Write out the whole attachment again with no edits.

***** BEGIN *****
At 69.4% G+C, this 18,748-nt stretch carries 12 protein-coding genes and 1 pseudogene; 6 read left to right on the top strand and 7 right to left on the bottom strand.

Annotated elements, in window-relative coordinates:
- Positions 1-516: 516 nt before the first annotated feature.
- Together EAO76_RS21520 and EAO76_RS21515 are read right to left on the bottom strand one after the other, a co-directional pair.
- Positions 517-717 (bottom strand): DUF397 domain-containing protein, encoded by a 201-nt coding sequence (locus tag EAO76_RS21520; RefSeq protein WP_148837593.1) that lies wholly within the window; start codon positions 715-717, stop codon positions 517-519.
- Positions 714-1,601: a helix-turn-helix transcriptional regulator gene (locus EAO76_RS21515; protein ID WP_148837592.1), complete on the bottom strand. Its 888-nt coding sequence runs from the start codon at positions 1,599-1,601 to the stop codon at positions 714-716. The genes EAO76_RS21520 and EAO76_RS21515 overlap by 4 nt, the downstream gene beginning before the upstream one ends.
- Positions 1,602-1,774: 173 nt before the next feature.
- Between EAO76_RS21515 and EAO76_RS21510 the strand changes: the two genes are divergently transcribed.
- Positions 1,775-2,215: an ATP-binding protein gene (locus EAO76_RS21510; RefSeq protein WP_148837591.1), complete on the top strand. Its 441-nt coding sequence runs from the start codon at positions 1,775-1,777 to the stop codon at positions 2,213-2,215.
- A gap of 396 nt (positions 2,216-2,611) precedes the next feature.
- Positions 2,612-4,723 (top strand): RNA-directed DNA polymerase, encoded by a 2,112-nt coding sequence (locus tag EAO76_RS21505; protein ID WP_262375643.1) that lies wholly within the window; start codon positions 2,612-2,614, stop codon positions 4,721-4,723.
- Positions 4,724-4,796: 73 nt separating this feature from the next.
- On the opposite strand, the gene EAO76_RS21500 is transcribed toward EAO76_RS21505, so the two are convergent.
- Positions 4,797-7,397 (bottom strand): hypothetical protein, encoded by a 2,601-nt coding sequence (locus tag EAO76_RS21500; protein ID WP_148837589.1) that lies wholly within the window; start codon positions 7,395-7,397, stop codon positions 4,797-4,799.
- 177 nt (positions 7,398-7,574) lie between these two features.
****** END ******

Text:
At 69.4% G+C, this 18,748-nt stretch carries 12 protein-coding genes and 1 pseudogene; 6 read left to right on the top strand and 7 right to left on the bottom strand.

Annotated elements, in window-relative coordinates:
- Positions 1-516: 516 nt before the first annotated feature.
- Together EAO76_RS21520 and EAO76_RS21515 are read right to left on the bottom strand one after the other, a co-directional pair.
- Positions 517-717 (bottom strand): DUF397 domain-containing protein, encoded by a 201-nt coding sequence (locus tag EAO76_RS21520; RefSeq protein WP_148837593.1) that lies wholly within the window; start codon positions 715-717, stop codon positions 517-519.
- Positions 714-1,601: a helix-turn-helix transcriptional regulator gene (locus EAO76_RS21515; protein ID WP_148837592.1), complete on the bottom strand. Its 888-nt coding sequence runs from the start codon at positions 1,599-1,601 to the stop codon at positions 714-716. The genes EAO76_RS21520 and EAO76_RS21515 overlap by 4 nt, the downstream gene beginning before the upstream one ends.
- Positions 1,602-1,774: 173 nt before the next feature.
- Between EAO76_RS21515 and EAO76_RS21510 the strand changes: the two genes are divergently transcribed.
- Positions 1,775-2,215: an ATP-binding protein gene (locus EAO76_RS21510; RefSeq protein WP_148837591.1), complete on the top strand. Its 441-nt coding sequence runs from the start codon at positions 1,775-1,777 to the stop codon at positions 2,213-2,215.
- A gap of 396 nt (positions 2,216-2,611) precedes the next feature.
- Positions 2,612-4,723 (top strand): RNA-directed DNA polymerase, encoded by a 2,112-nt coding sequence (locus tag EAO76_RS21505; protein ID WP_262375643.1) that lies wholly within the window; start codon positions 2,612-2,614, stop codon positions 4,721-4,723.
- Positions 4,724-4,796: 73 nt separating this feature from the next.
- On the opposite strand, the gene EAO76_RS21500 is transcribed toward EAO76_RS21505, so the two are convergent.
- Positions 4,797-7,397 (bottom strand): hypothetical protein, encoded by a 2,601-nt coding sequence (locus tag EAO76_RS21500; protein ID WP_148837589.1) that lies wholly within the window; start codon positions 7,395-7,397, stop codon positions 4,797-4,799.
- 177 nt (positions 7,398-7,574) lie between these two features.